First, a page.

O ver the years, I've often imagined cultivating a wonderful, storybook rose garden.
You know, the kind of rose garden with dozens of colorful, varieties which could potentially produce award winning blooms and also provide a steady supply of fresh, indoor floral arrangements.
Well, I'm far from having that kind of garden but, I have incorporated rose bushes into my home landscaping.
It's called a "Knockout Rose" and while they are a slight departure from the long-stemmed, fancy roses I used to dream about, these roses do have some distinct advantages over the hoity-toity type.
First, they're pretty darn indestructable. I've transplanted a few bushes and thought they wouldn't come back after the shock of the move, but they always come roaring back.
Knockout roses are available in several shades, most commonly in reds and pinks.
They also grow with single blooms or what's considered a double bloom like in the photo below.
While Knockout roses don't require much special care at all, you may need to spray them in early spring to ward off small pests.
Here's a look at one of my bushes near my front steps just before it started to bloom.
Look closer and you'll see why I advise a little bug spraying.
Inchworms love Knockout roses as much as humans do.
Aside from using inchworms to practice macro photography, they're of no use to me (or my roses).
Still, Knockout roses are very resiliant and bounce right back.
I do regularly use a couple of products on my roses to kill pests and deter the deer (they love roses as much as inchworms).
This deer spray seems to act as a fertilizer too because everytime I use it, my rose bushes go through a bit of a growth spurt.
You can probably find both products at your local nursery.
Like I said, they're just that hearty.
I still like to give them a bit of a shower if the ground is particularly dry and Jordy likes to help with that task.
Most Knockout varieties will grow more than 5-feet tall and just as wide which makes them ideal for framing front porch steps.
I love seeing the first new buds of the season which sets the stage for a whole summer of vibrant color wherever they're planted.
After that first bud, hundreds of others swiftly follow suit.
Every once in a while, these roses also reveal an unexpected treat beyond their pure color and beauty.
This little bird had been living in a nest in another bush adjacent to the roses when he/she hopped (or perhaps he/she was pushed) out of the nest and into the roses below.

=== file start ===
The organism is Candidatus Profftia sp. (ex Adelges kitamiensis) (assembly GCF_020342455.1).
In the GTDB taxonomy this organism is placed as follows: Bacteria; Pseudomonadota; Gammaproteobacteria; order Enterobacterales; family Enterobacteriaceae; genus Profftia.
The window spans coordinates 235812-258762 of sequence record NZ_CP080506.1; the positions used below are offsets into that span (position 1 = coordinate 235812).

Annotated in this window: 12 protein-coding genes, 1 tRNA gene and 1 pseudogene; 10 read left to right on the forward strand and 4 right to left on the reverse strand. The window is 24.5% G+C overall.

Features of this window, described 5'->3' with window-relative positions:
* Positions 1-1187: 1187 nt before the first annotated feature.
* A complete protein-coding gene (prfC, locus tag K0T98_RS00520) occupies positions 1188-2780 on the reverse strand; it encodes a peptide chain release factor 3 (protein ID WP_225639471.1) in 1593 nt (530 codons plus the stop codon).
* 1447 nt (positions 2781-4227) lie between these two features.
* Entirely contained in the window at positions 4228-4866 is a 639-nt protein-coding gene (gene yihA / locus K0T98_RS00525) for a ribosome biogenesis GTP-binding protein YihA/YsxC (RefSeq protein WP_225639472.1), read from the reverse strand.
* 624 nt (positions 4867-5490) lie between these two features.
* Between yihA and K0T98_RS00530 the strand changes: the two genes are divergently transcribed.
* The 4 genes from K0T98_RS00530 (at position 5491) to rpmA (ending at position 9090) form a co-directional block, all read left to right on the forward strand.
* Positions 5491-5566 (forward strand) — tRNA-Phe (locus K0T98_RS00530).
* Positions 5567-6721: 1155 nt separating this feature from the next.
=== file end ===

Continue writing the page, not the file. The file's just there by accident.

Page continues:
While he/she barely moved despite my close proximity, the mother bird swooped overhead over and over again, chirping up a storm the whole time until I moved away from the area.
I'll have to see how well these bushes grow in the shadow of this Crype Myrtle tree but so far so good.
Later this summer, this tree will have pretty lavender-colored blooms.
Because Knockout roses are so rugged and grow so easily (and were on super sale at my local nursery), I recently picked up even more to help resolve a nagging landscape problem.
Here they are all lined up in my garage ready to be put into the ground.
I recently decided to fill the space with the Knockout roses to eat up the space, add some color and ultimately create a thick, colorful hedge.
It won't be long before this new flower bed will be filled with tall roses in shades of fuscia a light pink.
You never know what other baby birds I may find down the road, playing hide and seek among the petals.
They're small now but imagine these rose bushes about 5-feet taller and just as wide.
This is going to be a wonderful hedge one day.
I hope this rose hedge ends up looking as good as it does in my mind's eye.
I'll be sure to share the growth later it in an upcoming post.
So, do you love roses as much as I do? Have you planted any roses this year?
COMING UP ON MONDAY
I'm sticking with my efforts to handle gardening issues around the house.
While we encourage container gardening around here, my daughter's small pots of herbs, flowers and veggies have totally taken over our back porch.
Coming up on Monday (6/10), I'm working on getting all of the containers under control with another simple solution.
Hope you pop by this blog again next week to see how it's all coming together.
See you then.